Thousands Gather To Pay Final Respects To Body Of Benedict XVI


By Courtney Mares and Hannah Brockhaus

The mortal remains of Benedict XVI were moved early Monday morning to St. Peter’s Basilica, where the late pope will lie in state through Jan. 4.

Cardinal Mauro Gambetti, the archpriest of St. Peter’s Basilica, presided over a brief ritual after Pope Emeritus Benedict XVI’s body was carried up the center aisle of the basilica at 7:15 a.m.

The cardinal solemnly incensed the body and sprinkled it with holy water as a choir chanted sung prayers offered for the repose of his soul. 

Benedict XVI is lying in state directly in front of the main altar of St. Peter’s Basilica, above the tomb of the Church’s first pope, St. Peter. 

The former pope was dressed in red and gold vestments and wearing a gold miter. Popes are traditionally dressed in red for their funerals. 

Benedict XVI had his rosary in his folded hands. He was wearing ordinary black clerical shoes, not the red shoes he famously wore during his reign.

Thousands of people waited in a long line on Jan. 2 to enter the basilica, some waiting before sunrise, to pray and pay their respects to Benedict XVI, who led the Catholic Church from 2005 to 2013.

Giancarlo Rossi, who lives in Rome, joined the line at 7:45 a.m. He was praying a rosary for Benedict while waiting for the opportunity to pay his respects.

“I met him a few times — I am from here. And so I came to greet the pope for the last time,” he told CNA. “And I am praying for him. I offered my Mass for him and I will ask for a plenary indulgence for him, as well.”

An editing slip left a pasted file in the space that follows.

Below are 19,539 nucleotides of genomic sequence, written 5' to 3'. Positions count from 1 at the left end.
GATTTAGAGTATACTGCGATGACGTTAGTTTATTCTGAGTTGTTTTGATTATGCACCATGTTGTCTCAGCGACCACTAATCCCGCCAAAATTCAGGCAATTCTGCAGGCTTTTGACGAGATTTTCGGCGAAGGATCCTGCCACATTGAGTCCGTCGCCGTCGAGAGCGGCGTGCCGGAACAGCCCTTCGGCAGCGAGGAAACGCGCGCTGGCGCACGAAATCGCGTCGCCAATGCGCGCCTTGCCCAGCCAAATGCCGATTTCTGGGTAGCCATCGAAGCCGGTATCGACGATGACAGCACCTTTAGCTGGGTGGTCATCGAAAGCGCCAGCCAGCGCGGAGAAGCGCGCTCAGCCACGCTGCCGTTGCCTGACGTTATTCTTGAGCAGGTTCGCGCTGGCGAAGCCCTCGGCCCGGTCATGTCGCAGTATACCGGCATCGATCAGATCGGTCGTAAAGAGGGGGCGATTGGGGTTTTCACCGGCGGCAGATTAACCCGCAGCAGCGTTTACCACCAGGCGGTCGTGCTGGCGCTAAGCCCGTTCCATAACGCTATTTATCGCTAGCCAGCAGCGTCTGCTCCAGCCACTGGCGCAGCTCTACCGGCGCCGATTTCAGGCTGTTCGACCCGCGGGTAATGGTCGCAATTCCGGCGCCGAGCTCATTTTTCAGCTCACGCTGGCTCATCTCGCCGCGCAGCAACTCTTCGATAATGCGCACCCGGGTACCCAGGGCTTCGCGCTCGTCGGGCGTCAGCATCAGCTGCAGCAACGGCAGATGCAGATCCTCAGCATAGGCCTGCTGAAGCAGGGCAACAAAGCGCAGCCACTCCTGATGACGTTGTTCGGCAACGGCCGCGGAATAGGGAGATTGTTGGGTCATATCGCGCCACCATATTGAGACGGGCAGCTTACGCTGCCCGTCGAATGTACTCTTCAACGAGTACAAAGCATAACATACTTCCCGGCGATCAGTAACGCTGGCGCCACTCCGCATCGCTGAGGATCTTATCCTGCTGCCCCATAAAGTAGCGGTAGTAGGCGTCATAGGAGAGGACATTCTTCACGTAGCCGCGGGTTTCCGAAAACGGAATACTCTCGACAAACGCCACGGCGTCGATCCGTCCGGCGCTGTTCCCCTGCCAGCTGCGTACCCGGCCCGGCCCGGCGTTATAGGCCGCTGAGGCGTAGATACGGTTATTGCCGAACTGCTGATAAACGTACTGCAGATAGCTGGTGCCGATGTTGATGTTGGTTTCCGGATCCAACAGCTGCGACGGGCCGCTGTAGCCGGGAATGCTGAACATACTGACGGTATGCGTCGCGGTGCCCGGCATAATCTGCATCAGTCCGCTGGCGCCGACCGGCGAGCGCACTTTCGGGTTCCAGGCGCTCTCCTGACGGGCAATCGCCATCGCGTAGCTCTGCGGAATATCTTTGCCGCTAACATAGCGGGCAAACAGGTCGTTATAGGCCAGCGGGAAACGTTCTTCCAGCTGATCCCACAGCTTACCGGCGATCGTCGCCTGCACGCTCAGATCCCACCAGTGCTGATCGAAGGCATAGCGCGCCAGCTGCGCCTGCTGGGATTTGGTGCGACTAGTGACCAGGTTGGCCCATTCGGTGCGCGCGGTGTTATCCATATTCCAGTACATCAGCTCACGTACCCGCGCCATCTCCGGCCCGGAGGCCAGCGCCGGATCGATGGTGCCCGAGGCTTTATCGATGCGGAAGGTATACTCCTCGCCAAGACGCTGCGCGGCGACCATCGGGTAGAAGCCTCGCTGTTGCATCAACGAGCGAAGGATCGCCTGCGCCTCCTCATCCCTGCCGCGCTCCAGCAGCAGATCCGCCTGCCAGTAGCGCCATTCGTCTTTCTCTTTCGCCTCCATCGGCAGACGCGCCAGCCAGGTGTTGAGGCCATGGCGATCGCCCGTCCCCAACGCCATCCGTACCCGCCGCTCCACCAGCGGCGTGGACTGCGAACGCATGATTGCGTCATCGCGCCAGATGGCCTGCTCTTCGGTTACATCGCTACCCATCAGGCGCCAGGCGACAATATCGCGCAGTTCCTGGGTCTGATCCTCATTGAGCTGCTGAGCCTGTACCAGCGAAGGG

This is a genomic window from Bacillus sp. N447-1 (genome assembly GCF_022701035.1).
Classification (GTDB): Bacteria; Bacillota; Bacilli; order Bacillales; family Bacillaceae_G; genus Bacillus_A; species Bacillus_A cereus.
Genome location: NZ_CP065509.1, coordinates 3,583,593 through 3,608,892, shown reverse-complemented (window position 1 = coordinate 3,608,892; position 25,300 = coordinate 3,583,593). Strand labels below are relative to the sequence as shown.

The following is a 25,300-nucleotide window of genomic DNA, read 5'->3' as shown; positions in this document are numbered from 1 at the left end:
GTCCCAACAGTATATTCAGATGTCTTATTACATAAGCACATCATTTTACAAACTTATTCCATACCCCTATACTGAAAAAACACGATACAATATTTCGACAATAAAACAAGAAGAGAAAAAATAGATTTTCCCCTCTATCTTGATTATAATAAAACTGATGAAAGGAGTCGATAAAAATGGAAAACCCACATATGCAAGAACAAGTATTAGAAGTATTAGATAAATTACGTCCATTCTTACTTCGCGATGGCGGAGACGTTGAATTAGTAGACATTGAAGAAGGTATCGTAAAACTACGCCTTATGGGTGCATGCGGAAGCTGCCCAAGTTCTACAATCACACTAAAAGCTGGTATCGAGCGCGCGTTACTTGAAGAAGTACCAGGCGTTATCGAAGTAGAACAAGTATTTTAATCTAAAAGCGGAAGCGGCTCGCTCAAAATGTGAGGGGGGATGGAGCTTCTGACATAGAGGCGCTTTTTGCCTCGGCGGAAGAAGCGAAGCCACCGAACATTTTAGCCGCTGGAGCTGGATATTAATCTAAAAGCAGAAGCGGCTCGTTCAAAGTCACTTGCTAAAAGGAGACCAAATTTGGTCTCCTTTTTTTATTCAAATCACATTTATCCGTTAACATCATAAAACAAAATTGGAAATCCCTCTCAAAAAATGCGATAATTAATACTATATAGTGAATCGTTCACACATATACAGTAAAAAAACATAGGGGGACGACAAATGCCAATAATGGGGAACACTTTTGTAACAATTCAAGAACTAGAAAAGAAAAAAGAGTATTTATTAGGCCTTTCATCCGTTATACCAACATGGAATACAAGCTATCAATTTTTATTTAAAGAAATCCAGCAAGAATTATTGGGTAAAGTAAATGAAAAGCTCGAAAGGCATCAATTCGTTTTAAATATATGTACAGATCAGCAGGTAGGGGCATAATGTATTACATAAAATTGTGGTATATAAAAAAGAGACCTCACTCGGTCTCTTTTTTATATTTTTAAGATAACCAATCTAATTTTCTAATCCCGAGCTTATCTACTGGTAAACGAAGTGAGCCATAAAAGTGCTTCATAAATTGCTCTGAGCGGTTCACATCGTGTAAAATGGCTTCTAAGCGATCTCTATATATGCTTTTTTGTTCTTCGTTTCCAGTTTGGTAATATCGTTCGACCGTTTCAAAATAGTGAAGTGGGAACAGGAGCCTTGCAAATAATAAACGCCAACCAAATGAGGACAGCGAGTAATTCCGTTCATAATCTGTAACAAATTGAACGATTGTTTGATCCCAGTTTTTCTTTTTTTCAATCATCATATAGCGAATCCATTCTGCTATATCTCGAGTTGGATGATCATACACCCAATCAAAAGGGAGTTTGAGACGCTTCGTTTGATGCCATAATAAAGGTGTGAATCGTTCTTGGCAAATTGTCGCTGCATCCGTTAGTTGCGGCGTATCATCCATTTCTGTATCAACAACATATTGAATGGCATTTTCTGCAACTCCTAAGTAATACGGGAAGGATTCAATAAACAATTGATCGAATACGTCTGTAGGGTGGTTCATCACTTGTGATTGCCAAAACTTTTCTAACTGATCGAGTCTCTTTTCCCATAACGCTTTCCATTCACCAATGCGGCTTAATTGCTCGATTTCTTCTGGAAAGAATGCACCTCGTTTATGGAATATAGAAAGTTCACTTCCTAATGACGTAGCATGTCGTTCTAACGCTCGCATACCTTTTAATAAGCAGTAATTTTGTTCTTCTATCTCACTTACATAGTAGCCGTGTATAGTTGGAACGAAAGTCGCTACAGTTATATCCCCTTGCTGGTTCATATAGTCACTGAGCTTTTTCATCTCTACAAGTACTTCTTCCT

Father Alexander Lashuk, a Byzantine Catholic priest from Toronto, another early arrival, told CNA that the line to see the late pope “was the usual Roman chaos, but when you entered St. Peter’s it turned into a great hush.”

“People of all ages and from all over the world approached a dead father. You could hear whispers of the rosary. I was very blessed to be in Rome these days,” he said.

Lashuk reflected: “I am part of that generation that was really impacted by Benedict XVI — certainly as pontiff but even before his election through his theological writings that really planted seeds of our vocations. I know many people who were drawn to seminary or even became Catholic after encountering his writings.”

Religious sisters, priests, and families took time to pause and pray in front of Benedict’s body throughout the day on Monday. Some were visibly moved to shedding tears. Others remained silent or quietly prayed the rosary.

Two Swiss Guards flanked Benedict’s body and some mourners were able to kneel and pray on either side of the deceased pope.

The public will be able to view his body until 7 p.m. in the days leading up to his funeral on Jan. 5. On Tuesday and Wednesday, the basilica will open earlier at 7 a.m., allowing 12 hours each day for the faithful to say their final goodbyes to the beloved former pope.

St. Peter’s Basilica is continuing to hold Masses at the Altar of the Chair throughout the day immediately behind where Benedict XVI is lying in state. 

Following the funeral for Benedict XVI in St. Peter’s Square, the late pope’s remains will be entombed in the Vatican crypt under St. Peter’s Basilica.


The Catholic News Agency (CNA) has been, since 2004, one of the fastest growing Catholic news providers to the English speaking world. The Catholic News Agency takes much of its mission from its sister agency, ACI Prensa, which was founded in Lima, Peru, in 1980 by Fr. Adalbert Marie Mohm (†1986).

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